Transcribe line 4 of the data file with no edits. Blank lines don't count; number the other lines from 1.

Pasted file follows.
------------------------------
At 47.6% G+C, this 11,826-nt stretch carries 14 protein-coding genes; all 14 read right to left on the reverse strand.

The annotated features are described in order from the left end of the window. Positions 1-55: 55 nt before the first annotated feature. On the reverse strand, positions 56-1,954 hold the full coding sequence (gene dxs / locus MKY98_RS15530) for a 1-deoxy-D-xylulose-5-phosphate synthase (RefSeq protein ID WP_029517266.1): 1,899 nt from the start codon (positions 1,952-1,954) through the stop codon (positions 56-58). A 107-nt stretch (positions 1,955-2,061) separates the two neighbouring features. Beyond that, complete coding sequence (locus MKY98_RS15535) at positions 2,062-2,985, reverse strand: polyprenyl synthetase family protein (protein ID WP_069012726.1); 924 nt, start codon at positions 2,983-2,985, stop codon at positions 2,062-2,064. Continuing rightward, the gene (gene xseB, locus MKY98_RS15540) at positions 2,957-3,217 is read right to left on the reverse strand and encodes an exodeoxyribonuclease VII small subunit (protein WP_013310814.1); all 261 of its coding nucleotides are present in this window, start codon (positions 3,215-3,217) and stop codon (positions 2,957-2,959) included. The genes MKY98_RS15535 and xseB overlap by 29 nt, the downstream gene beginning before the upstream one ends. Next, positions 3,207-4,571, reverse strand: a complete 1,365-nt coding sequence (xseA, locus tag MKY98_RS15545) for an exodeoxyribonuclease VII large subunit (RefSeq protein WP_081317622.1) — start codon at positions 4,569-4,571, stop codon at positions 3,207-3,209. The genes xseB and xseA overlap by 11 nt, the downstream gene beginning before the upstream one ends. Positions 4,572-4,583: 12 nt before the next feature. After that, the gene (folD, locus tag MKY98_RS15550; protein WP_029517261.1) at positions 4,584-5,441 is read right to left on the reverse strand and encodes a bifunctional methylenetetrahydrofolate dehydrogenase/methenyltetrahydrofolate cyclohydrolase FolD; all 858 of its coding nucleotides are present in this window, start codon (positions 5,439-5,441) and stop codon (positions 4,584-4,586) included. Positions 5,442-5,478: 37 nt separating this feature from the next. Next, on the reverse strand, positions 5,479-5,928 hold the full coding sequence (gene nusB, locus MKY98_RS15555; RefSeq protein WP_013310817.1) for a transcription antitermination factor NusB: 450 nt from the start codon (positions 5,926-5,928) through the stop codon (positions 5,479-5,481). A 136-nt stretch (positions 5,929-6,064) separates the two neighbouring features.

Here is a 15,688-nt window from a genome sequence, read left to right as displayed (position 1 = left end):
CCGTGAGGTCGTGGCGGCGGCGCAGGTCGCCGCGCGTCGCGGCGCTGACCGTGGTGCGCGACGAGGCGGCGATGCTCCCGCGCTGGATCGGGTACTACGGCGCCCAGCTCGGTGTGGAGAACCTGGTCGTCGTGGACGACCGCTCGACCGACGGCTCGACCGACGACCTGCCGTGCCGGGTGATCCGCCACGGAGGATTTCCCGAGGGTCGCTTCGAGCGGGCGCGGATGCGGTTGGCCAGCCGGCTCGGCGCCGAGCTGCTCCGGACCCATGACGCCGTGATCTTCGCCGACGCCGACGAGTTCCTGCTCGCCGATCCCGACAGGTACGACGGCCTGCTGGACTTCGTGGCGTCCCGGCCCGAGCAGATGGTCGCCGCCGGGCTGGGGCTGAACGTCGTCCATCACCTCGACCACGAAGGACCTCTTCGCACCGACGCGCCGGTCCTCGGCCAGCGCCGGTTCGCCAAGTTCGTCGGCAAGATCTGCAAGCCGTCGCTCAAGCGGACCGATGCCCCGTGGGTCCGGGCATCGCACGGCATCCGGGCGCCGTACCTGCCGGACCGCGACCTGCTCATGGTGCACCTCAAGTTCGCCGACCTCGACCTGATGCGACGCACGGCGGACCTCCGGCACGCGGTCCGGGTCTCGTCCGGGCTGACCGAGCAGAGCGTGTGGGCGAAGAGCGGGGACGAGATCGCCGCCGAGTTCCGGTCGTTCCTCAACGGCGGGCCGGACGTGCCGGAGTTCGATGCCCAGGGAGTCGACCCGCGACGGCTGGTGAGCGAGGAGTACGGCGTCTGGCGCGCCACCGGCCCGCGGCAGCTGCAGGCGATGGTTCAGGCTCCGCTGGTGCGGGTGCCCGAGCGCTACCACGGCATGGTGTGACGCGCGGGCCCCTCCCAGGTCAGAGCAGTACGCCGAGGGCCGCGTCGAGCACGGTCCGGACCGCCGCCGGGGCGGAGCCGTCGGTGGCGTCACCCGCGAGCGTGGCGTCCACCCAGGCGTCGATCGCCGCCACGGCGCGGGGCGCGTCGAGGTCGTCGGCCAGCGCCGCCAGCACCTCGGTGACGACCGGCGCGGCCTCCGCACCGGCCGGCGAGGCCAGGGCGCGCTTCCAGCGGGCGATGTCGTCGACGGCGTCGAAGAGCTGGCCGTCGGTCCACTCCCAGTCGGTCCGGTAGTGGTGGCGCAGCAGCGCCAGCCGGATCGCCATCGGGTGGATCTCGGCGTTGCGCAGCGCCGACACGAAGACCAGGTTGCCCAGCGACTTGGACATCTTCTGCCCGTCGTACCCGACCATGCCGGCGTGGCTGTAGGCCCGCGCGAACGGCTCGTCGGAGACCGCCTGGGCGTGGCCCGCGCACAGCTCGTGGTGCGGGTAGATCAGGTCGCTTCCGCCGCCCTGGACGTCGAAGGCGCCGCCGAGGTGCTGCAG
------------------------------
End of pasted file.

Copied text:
CCGTGAGGTCGTGGCGGCGGCGCAGGTCGCCGCGCGTCGCGGCGCTGACCGTGGTGCGCGACGAGGCGGCGATGCTCCCGCGCTGGATCGGGTACTACGGCGCCCAGCTCGGTGTGGAGAACCTGGTCGTCGTGGACGACCGCTCGACCGACGGCTCGACCGACGACCTGCCGTGCCGGGTGATCCGCCACGGAGGATTTCCCGAGGGTCGCTTCGAGCGGGCGCGGATGCGGTTGGCCAGCCGGCTCGGCGCCGAGCTGCTCCGGACCCATGACGCCGTGATCTTCGCCGACGCCGACGAGTTCCTGCTCGCCGATCCCGACAGGTACGACGGCCTGCTGGACTTCGTGGCGTCCCGGCCCGAGCAGATGGTCGCCGCCGGGCTGGGGCTGAACGTCGTCCATCACCTCGACCACGAAGGACCTCTTCGCACCGACGCGCCGGTCCTCGGCCAGCGCCGGTTCGCCAAGTTCGTCGGCAAGATCTGCAAGCCGTCGCTCAAGCGGACCGATGCCCCGTGGGTCCGGGCATCGCACGGCATCCGGGCGCCGTACCTGCCGGACCGCGACCTGCTCATGGTGCACCTCAAGTTCGCCGACCTCGACCTGATGCGACGCACGGCGGACCTCCGGCACGCGGTCCGGGTCTCGTCCGGGCTGACCGAGCAGAGCGTGTGGGCGAAGAGCGGGGACGAGATCGCCGCCGAGTTCCGGTCGTTCCTCAACGGCGGGCCGGACGTGCCGGAGTTCGATGCCCAGGGAGTCGACCCGCGACGGCTGGTGAGCGAGGAGTACGGCGTCTGGCGCGCCACCGGCCCGCGGCAGCTGCAGGCGATGGTTCAGGCTCCGCTGGTGCGGGTGCCCGAGCGCTACCACGGCATGGTGTGACGCGCGGGCCCCTCCCAGGTCAGAGCAGTACGCCGAGGGCCGCGTCGAGCACGGTCCGGACCGCCGCCGGGGCGGAGCCGTCGGTGGCGTCACCCGCGAGCGTGGCGTCCACCCAGGCGTCGATCGCCGCCACGGCGCGGGGCGCGTCGAGGTCGTCGGCCAGCGCCGCCAGCACCTCGGTGACGACCGGCGCGGCCTCCGCACCGGCCGGCGAGGCCAGGGCGCGCTTCCAGCGGGCGATGTCGTCGACGGCGTCGAAGAGCTGGCCGTCGGTCCACTCCCAGTCGGTCCGGTAGTGGTGGCGCAGCAGCGCCAGCCGGATCGCCATCGGGTGGATCTCGGCGTTGCGCAGCGCCGACACGAAGACCAGGTTGCCCAGCGACTTGGACATCTTCTGCCCGTCGTACCCGACCATGCCGGCGTGGCTGTAGGCCCGCGCGAACGGCTCGTCGGAGACCGCCTGGGCGTGGCCCGCGCACAGCTCGTGGTGCGGGTAGATCAGGTCGCTTCCGCCGCCCTGGACGTCGAAGGCGCCGCCGAGGTGCTGCAG